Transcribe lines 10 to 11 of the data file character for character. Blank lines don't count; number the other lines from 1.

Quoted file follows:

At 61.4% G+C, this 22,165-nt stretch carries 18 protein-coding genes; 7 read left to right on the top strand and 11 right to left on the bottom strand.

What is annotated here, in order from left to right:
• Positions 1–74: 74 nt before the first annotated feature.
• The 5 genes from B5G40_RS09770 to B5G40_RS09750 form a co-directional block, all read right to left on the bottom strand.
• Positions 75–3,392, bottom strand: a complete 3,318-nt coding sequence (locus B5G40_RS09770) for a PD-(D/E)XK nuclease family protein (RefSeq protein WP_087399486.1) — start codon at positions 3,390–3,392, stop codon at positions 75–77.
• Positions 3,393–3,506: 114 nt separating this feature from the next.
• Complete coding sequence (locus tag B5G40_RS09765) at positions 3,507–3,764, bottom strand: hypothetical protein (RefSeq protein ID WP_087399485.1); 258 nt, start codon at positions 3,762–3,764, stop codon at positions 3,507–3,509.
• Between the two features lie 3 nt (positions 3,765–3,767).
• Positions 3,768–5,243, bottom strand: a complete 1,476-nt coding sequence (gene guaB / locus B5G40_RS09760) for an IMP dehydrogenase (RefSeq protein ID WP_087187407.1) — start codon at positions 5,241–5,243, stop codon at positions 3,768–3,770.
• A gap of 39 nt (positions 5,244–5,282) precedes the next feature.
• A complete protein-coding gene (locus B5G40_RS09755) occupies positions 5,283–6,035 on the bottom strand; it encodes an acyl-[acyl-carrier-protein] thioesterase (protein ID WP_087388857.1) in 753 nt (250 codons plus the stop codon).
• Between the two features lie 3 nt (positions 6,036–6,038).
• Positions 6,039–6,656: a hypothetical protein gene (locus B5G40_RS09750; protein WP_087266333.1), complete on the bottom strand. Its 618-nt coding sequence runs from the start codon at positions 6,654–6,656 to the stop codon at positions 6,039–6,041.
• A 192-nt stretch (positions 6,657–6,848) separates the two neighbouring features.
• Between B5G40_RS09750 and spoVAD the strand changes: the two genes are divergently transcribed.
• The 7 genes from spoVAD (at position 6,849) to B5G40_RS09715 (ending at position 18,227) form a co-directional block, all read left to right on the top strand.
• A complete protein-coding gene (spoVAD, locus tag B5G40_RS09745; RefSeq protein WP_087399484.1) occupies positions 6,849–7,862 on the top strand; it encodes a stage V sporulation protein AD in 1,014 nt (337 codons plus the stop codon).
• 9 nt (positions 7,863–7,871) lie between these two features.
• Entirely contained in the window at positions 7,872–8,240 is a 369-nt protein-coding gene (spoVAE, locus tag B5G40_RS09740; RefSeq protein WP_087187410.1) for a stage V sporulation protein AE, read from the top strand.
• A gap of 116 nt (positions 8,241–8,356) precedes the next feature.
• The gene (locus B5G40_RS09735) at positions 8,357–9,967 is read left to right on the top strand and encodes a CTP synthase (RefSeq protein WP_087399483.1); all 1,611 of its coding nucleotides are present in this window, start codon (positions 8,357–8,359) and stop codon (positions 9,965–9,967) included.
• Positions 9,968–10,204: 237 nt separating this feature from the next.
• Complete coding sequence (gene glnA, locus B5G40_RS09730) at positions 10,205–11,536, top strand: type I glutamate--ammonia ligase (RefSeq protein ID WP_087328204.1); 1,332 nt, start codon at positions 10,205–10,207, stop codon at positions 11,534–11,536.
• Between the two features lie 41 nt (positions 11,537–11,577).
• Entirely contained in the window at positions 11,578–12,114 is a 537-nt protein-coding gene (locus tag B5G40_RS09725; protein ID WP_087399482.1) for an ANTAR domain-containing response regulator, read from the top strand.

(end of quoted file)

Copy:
• A gap of 39 nt (positions 5,244–5,282) precedes the next feature.
• A complete protein-coding gene (locus B5G40_RS09755) occupies positions 5,283–6,035 on the bottom strand; it encodes an acyl-[acyl-carrier-protein] thioesterase (protein ID WP_087388857.1) in 753 nt (250 codons plus the stop codon).